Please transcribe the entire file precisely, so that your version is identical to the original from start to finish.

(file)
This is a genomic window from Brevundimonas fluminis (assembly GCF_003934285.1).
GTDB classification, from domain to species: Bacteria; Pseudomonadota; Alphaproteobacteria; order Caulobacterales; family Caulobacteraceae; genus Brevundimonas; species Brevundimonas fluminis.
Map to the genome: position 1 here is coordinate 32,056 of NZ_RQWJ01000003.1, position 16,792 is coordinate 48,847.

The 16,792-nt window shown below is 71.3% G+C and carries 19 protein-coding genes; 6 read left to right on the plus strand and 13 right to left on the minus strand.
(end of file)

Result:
This is a genomic window from Brevundimonas fluminis (assembly GCF_003934285.1).
GTDB classification, from domain to species: Bacteria; Pseudomonadota; Alphaproteobacteria; order Caulobacterales; family Caulobacteraceae; genus Brevundimonas; species Brevundimonas fluminis.
Map to the genome: position 1 here is coordinate 32,056 of NZ_RQWJ01000003.1, position 16,792 is coordinate 48,847.

The 16,792-nt window shown below is 71.3% G+C and carries 19 protein-coding genes; 6 read left to right on the plus strand and 13 right to left on the minus strand.